17. Defendant had substantial capacity at the time of the acts charged in the *212 indictment to appreciate the wrongfulness of her conduct. Testimony of defendant; testimony of Dr. Nottingham; testimony of Dr. Brown; testimony of Dr. Webster; testimony of Dr. Altschuler; testimony of Mary Thompson.

18. Defendant did not have substantial capacity, as a result of a mental disease or defect, at the time of the acts charged in the indictment, to conform her conduct to the requirements of law. Testimony of Dr. Altschuler.

 
Conclusions of Law

1. Eranier Lakey was charged in an eighty-six count indictment. In counts one through forty-three, the defendant was charged with violation of 18 U.S.C. § 287 and 18 U.S.C. § 2 (1982), and in counts forty-four through eighty-six the defendant was charged with violation of 18 U.S.C. § 1001 and 18 U.S.C. § 2 (1982).

2. In order to establish a violation of 18 U.S.C. § 287, the government must prove beyond a reasonable doubt (a) that Eranier Lakey willfully presented a claim to an agency of the United States; (b) that the claim was false, fraudulent and, (c) that Eranier Lakey knew the claim was false.

3. Moreover, in order to establish a violation of 18 U.S.C. § 1001 the government must prove beyond a reasonable doubt: (a) that the defendant made a false statement, or made use of a false document; (b) that such false statement or false document related to a material matter within the jurisdiction of an agency of the United States; (c) that the defendant acted willfully and knowingly.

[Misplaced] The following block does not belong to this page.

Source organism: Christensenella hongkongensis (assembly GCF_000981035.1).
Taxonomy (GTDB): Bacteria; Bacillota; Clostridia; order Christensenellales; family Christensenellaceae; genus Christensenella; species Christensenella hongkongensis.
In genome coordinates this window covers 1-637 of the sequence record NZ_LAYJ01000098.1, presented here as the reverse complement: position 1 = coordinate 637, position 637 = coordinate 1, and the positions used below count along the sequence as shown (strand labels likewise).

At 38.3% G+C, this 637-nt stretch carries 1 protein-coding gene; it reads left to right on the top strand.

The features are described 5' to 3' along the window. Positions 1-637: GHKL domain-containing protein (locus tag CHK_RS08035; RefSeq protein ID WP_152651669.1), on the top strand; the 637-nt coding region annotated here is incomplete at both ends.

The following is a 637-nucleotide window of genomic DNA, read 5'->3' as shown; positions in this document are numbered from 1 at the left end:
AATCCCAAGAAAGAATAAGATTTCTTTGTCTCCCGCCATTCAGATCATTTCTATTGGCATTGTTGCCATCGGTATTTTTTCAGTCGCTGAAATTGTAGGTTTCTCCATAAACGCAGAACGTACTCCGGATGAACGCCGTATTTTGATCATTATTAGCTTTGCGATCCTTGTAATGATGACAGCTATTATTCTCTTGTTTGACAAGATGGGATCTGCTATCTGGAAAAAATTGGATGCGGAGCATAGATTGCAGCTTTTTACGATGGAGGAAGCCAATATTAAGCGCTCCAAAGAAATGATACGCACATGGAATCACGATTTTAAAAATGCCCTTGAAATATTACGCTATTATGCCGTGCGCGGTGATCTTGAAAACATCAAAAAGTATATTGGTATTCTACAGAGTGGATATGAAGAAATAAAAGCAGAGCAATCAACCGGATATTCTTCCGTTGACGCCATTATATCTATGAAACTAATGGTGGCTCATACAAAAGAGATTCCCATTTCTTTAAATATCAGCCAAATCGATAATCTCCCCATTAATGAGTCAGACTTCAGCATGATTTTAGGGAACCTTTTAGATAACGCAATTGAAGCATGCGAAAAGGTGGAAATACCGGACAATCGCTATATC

4. Defendant maintains that she was legally insane at the time of the charged offense.

5. At the outset, this Court must determine the applicable legal standard for insanity. Until April, 1984, the law in this Circuit with regard to insanity was outlined in Blake v. United States, 407 F.2d 908 (5th Cir. 1969) (en banc). Essentially, the "test" for insanity consisted of a cognitive and volitional prong; that is, a person would not be criminally responsible for his/her acts if "at the time of the conduct and as a result of mental disease or defect, [she] lacked substantial capacity either to appreciate the wrongfulness of [her] conduct or to conform [her] conduct to the requirements of the law." Id., at 916. On April 16, 1984, the Circuit Court decided United States v. Lyons, 731 F.2d 243 (5th Cir.1984) (en banc), cert. denied, ___ U.S. ___, 105 S. Ct. 323, 83 L. Ed. 2d 260 (1984). In that opinion the Court left the burden of proof intact, but eliminated the volitional prong of the Blake test. In other words, a person could no longer claim insanity based on the allegation that he/she lacked substantial capacity to conform his/her conduct to the law. Now, the standard employed by the Fifth Circuit as grounds for insanity is "if at the time of that conduct, as a result of a mental disease or defect, he is unable to appreciate the wrongfulness of that conduct." Lyons, 731 F.2d at 248.